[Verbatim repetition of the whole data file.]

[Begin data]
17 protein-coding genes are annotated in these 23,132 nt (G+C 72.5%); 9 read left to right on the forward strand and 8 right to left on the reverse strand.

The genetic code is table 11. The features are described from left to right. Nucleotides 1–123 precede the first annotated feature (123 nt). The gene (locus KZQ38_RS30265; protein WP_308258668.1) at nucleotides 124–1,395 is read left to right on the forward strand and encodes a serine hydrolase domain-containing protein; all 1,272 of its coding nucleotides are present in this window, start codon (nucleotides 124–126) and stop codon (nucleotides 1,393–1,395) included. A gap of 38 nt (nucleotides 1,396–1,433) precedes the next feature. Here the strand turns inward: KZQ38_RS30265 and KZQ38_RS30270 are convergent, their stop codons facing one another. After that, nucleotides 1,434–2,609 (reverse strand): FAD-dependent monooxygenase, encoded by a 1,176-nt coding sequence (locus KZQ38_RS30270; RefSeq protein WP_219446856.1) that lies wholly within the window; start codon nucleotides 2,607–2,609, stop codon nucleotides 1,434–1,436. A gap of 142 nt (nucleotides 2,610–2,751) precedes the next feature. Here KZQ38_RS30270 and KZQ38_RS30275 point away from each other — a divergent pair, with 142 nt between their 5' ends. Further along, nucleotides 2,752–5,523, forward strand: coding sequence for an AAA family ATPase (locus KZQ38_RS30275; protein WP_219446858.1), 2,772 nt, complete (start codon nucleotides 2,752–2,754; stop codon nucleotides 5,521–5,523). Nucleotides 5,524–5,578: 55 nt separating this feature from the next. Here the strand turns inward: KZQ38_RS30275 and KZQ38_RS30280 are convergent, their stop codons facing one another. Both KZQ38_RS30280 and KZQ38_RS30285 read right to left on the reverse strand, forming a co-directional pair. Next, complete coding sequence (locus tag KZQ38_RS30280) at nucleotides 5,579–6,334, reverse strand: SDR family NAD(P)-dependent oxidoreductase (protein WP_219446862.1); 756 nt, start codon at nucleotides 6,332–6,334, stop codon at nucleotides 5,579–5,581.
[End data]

17 protein-coding genes are annotated in these 23,132 nt (G+C 72.5%); 9 read left to right on the forward strand and 8 right to left on the reverse strand.

The genetic code is table 11. The features are described from left to right. Nucleotides 1–123 precede the first annotated feature (123 nt). The gene (locus KZQ38_RS30265; protein WP_308258668.1) at nucleotides 124–1,395 is read left to right on the forward strand and encodes a serine hydrolase domain-containing protein; all 1,272 of its coding nucleotides are present in this window, start codon (nucleotides 124–126) and stop codon (nucleotides 1,393–1,395) included. A gap of 38 nt (nucleotides 1,396–1,433) precedes the next feature. Here the strand turns inward: KZQ38_RS30265 and KZQ38_RS30270 are convergent, their stop codons facing one another. After that, nucleotides 1,434–2,609 (reverse strand): FAD-dependent monooxygenase, encoded by a 1,176-nt coding sequence (locus KZQ38_RS30270; RefSeq protein WP_219446856.1) that lies wholly within the window; start codon nucleotides 2,607–2,609, stop codon nucleotides 1,434–1,436. A gap of 142 nt (nucleotides 2,610–2,751) precedes the next feature. Here KZQ38_RS30270 and KZQ38_RS30275 point away from each other — a divergent pair, with 142 nt between their 5' ends. Further along, nucleotides 2,752–5,523, forward strand: coding sequence for an AAA family ATPase (locus KZQ38_RS30275; protein WP_219446858.1), 2,772 nt, complete (start codon nucleotides 2,752–2,754; stop codon nucleotides 5,521–5,523). Nucleotides 5,524–5,578: 55 nt separating this feature from the next. Here the strand turns inward: KZQ38_RS30275 and KZQ38_RS30280 are convergent, their stop codons facing one another. Both KZQ38_RS30280 and KZQ38_RS30285 read right to left on the reverse strand, forming a co-directional pair. Next, complete coding sequence (locus tag KZQ38_RS30280) at nucleotides 5,579–6,334, reverse strand: SDR family NAD(P)-dependent oxidoreductase (protein WP_219446862.1); 756 nt, start codon at nucleotides 6,332–6,334, stop codon at nucleotides 5,579–5,581.